Posts Tagged ‘technology’


Fusion, or synthesis, is the process of combining two or more distinct entities into a new whole.

My oil over a digital canvas print is 32″ wide x 48″ high and is from my series of paintings that I call Inner Space.



“Formation” an oil over digital canvas print painting by John Foster Dyess

My painting Formation was selected by Jurors Sun Smith-Foret and David Brinker for the Art St. Louis exhibit Heaven and Earth.
There were 247 artworks submitted by 104 regional artists for the jurors consideration.

Art St. Louis is located at 1223 Pine Street, St.Louis MO 63103. the opening reception is Saturday, January 18, 5-7 pm. The exhibit runs from January 18 until February 12, 2020

This painting is 33″ x 32.5″.


Zeke Dyess working at radio station

Zeake Dyess Radio engineer at a St.Louis radio station.

This photo of my father  was taken at  radio station WTMV .
“In those days there were engineers who did all the technical work  in radio, and announcers and talent worked in a separate room. Engineers were also needed every time the station did a remote broadcast” and STL Radio Hall of Fame copyright 1999-2007

My father  moved to St. Louis from Covington, Louisiana in 1932, and married my mother Adele Kestler  on August 12,1933 . He worked in a filling station and as a night watchman at a radio station. He didn’t have a high school education. His brother-in-law S.M. Foster worked as a radio engineer at KMOX. My father studied at night to pass the test to become a licensed radio engineer.

He worked as radio engineer at WTMV during the 1940,s 1950,s and 1960,s. He was a member of Local Union # 4  I.B.E.W.
John Dyess

Zeke at WTMV with Robert BQ

This is  photo of my father Ezeakiel (Zeake) Dyess on the left, standing next to Robert BQ (Burris).
This is a promotional photo used on a calendar for radio station WTMV in 1955.
My father was a Radio engineer and Robert BQ was a Radio personality (disc jockey) working at WTMV. They are holding a LP record. I still have some of these records.
The photo would have been taken in 1954. My father would have been 45 years old in 1955.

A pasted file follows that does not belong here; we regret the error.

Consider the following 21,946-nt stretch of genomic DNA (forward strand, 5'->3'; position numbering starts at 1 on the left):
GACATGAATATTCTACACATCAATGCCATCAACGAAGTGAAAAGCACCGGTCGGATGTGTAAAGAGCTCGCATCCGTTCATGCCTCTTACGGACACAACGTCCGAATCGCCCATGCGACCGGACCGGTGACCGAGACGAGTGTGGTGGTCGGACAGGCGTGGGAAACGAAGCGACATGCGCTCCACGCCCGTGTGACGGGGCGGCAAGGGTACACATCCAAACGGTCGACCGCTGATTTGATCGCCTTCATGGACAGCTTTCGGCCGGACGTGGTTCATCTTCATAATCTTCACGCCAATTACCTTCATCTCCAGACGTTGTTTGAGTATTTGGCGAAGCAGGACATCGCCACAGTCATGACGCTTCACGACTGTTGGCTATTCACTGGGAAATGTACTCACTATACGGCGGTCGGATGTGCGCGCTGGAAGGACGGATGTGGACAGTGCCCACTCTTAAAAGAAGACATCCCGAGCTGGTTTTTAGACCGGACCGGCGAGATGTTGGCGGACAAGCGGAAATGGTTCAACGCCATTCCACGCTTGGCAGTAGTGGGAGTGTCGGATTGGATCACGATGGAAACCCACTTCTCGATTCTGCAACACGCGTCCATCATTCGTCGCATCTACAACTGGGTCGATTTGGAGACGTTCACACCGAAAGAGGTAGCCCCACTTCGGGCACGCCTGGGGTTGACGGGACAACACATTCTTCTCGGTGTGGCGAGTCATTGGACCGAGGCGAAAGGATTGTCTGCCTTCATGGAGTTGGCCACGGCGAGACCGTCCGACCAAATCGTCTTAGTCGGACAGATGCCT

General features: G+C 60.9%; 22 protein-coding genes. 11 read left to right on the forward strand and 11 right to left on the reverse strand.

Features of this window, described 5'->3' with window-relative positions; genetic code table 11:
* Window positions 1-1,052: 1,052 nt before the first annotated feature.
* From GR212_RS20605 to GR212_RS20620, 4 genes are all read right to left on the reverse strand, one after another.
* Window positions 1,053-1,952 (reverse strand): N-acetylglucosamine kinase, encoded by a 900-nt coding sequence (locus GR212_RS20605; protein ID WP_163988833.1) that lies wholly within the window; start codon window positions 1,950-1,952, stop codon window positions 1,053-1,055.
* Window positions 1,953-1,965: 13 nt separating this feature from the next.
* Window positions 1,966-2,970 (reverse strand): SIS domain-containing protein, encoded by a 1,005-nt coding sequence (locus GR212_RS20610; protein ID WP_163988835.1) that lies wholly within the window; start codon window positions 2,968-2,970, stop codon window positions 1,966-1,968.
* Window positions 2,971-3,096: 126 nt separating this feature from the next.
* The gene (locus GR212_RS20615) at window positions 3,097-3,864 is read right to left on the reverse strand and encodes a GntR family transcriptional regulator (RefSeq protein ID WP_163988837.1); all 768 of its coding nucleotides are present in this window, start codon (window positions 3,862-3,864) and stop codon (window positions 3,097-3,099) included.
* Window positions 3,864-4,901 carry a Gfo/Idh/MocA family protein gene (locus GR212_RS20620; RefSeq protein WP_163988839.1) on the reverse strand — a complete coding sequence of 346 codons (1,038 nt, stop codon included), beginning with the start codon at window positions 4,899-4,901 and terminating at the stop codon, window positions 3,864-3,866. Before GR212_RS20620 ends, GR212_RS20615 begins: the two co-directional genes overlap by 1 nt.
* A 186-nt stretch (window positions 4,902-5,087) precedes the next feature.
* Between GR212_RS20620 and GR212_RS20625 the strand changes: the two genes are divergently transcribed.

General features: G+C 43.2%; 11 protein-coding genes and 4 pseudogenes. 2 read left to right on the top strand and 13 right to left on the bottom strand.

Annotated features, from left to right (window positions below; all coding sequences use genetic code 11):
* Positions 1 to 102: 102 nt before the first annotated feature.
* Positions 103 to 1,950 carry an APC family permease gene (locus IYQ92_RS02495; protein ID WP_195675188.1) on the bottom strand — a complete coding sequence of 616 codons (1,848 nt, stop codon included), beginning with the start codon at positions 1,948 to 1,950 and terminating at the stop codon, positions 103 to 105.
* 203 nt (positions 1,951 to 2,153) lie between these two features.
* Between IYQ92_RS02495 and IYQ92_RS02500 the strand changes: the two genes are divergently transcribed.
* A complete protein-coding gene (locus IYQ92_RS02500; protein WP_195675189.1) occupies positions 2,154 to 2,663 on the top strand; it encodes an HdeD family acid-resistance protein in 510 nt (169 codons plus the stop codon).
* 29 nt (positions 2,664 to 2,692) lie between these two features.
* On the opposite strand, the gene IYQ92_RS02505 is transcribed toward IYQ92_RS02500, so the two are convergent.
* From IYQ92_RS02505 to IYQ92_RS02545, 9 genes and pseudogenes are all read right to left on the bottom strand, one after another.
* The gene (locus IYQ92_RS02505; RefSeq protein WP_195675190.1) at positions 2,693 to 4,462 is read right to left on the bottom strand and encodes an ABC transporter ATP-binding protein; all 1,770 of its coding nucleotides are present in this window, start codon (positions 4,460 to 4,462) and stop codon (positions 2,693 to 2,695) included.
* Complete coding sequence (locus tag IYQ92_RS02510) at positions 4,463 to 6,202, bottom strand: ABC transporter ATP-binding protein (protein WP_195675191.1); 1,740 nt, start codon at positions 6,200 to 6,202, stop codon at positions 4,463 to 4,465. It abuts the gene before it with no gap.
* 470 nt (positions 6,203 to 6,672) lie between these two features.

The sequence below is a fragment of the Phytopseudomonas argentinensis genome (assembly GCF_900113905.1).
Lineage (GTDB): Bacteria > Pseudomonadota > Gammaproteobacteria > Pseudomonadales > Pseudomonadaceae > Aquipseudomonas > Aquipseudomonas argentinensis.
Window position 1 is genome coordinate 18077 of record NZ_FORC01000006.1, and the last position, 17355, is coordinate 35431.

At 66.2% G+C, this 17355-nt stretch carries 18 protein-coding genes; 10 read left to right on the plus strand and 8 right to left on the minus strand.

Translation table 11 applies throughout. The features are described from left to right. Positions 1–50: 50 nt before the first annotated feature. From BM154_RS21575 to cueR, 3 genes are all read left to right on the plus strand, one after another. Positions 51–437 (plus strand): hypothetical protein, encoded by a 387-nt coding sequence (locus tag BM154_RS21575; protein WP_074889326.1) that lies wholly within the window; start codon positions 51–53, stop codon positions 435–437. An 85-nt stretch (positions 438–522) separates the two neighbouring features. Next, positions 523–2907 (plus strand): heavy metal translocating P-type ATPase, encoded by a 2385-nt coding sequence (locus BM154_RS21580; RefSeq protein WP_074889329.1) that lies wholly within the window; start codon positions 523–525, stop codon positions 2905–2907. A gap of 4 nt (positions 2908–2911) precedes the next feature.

“Robert BQ (Burris) came to St. Louis from a radio job in Jacksonville, Florida, and stayed in the market for over 20 years.

He was the morning disc jockey at KATZ in 1964 when he was promoted to the job of program director. In that position he hired and supervised some of the station’s most popular personalities, gaining a national reputation for KATZ as a power in Black radio.

His radio career here began at the short-lived WBBR in East St. Louis, where he worked as an engineer. It was that talent that led him to his later innovations in multiple track audio recordings, which he used to record some of the area’s most popular R&B groups.” Media History foundation

When this photo was taken the call letters for the station was WTMV
I don’t remember my father saying that Robert BQ was a radio engineer while working at WTMV.
I do remember that my friend Lee Herberger  and I went to the station, which was located in East St.Louis, in the Broadview Hotel and spent a few minutes on air talking with Robert BQ. I think Lee did most of the talking.


Today I taught a class called Drawing for Graphics at St.Louis Community College at Meramec.The class is from 9:00 am until 12:50 pm.  The students were completing an assignment to create a Silhouette drawing and line drawing of an ocean fish. Their line drawing will then be used for a laser engraving.